Ovarian Cancer Treatment
Personalized treatment options for ovarian cancer are tailored to your diagnosis.
Each woman is unique, and ovarian cancer can have unique characteristics based on a woman’s genes. At Henry Ford, we use advanced technology and the best approaches to manage your ovarian cancer diagnosis. Our tumor board meets weekly to discuss your case and develop a personalized treatment plan for you.
Our team will meet with you to go over your treatment options, which may include:
- Hormone therapy
- Radiation therapy
- Clinical trials
Advanced and minimally invasive surgery
The most important step in treating ovarian cancer is often surgery. Whenever possible, our surgeons perform minimally invasive surgery by making small incisions instead of large ones. This provides the same benefits and leads to faster recovery and less discomfort.
During surgery, the ovaries, uterus, and fallopian tubes may be removed. The fatty layer of tissue covering the abdomen may be removed also. Biopsies may be taken from the lymph nodes in the pelvis and abdomen.
Surgery may be performed in one of these three ways:
- Abdominal hysterectomy (may include removal of one or both ovaries) is performed in certain cases, and it requires making an incision in the abdomen to remove cancerous tissue and organs.
- Laparoscopic-assisted hysterectomy is done by making small incisions in the abdomen area. Inside the vagina, incisions will be made to detach part of the cervix and uterus. They will be removed through the vaginal opening.
- Robot-assisted hysterectomy involves placing surgical tools through a small incision in the abdominal area. The surgeon uses a device to control the tools as he watches a monitor with 3D images.
We use special technologies to vaporize the tumor and remove any tumor cells that we find during surgery. If ovarian cancer has spread, your surgeon may remove the lymph nodes in the spleen, the bowel diaphragm, and binding tissues in the abdomen.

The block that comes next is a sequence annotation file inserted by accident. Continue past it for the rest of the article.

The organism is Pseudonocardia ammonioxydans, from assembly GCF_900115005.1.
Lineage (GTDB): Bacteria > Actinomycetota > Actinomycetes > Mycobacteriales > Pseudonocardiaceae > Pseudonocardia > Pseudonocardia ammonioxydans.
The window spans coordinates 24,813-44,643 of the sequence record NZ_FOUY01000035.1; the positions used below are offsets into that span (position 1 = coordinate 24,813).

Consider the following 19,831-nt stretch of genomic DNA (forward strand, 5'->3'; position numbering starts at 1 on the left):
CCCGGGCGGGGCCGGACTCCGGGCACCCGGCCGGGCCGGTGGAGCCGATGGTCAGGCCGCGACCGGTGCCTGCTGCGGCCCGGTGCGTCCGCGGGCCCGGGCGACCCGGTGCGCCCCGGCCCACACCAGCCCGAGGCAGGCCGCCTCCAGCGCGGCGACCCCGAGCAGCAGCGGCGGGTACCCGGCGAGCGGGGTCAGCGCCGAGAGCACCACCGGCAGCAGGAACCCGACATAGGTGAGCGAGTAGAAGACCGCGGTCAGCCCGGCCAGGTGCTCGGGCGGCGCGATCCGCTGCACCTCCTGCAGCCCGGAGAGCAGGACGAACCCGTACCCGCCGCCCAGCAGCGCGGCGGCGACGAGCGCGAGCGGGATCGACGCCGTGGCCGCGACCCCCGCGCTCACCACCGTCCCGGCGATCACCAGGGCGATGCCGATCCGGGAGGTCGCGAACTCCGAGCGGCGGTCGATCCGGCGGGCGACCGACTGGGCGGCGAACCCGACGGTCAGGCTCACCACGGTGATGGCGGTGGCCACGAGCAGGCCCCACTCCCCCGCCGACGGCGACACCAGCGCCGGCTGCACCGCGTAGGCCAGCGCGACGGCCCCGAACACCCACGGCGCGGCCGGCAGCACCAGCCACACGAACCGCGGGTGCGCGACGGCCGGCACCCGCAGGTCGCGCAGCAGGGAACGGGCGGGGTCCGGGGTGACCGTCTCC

If surgery is part of your treatment plan, we will support you through every step of your surgery preparation, recovery and follow up care so you know exactly what to expect.
Chemotherapy uses drugs to damage or destroy cancer cells. Our ovarian cancer team includes medical oncologists, physicians who specialize in the administration of chemotherapy. They will work closely with you to customize the most appropriate treatment, which may include:
- Adjuvant chemotherapy is often given after surgery. This chemotherapy is used to kill any remaining cancer cells that may have spread or weren’t seen during surgery. In many cases, it can reduce the risk of new cancerous tumors.
- Neoadjuvant chemotherapy may be given before surgery in some cases. It may be used to shrink large tumors, so less extensive surgery will be required. This type of chemotherapy can decrease the risk of the cancer returning. It can kill cancer cells that are unseen because they have moved away from the original tumor site.
- Hyperthermic intraperitoneal chemotherapy (HIPEC) is an aggressive treatment used when certain cancers spread to the lining of the abdomen. During surgery to remove the cancerous tumor, a high concentration of heated chemotherapy is delivered directly to the abdomen.
Hormone therapy may be used to fight some forms of ovarian cancer, such as stromal tumors. These are rare tumors that grow from the cells that hold the ovary together and cells that produce hormones.
For ovarian cancer that has spread, or metastasized, sometimes radiation therapy may be used. Henry Ford is a world leader in new approaches to radiation therapy and the fast-developing field of radiosurgery, a type of radiation that uses precise, advanced technology to deliver higher doses of radiation in fewer sessions.
Radiation therapy options for ovarian cancer include:
- MRI-guided radiation therapy, known as ViewRay MRIdian Linac, provides precise and accurate radiation treatment. To help protect healthy tissue near cancer cells, imaging is done at the same time radiation treatment is done. This allows physicians to accurately target the cancer cells and use a strong dose of radiation to kill the cancer.
- External beam radiation therapy is a painless procedure, similar to getting an x-ray. For cancer, strong radiation is focused on the tumor site for a few minutes.
- Internal radiation, called brachytherapy, is rarely done for ovarian cancer. The treatment involves placing a device with radioactive seeds inside the body and aiming radiation beams on it to kill cancer cells.
Medical research, known as clinical trials, is constantly being done to find better ways of treating cancer. If you are newly diagnosed with ovarian cancer or have resistant or recurring ovarian cancer, a clinical trial may be available for you.
At Henry Ford, our research nurse may be able to help you find a clinical trial for a new drug or treatment approach that meets your needs.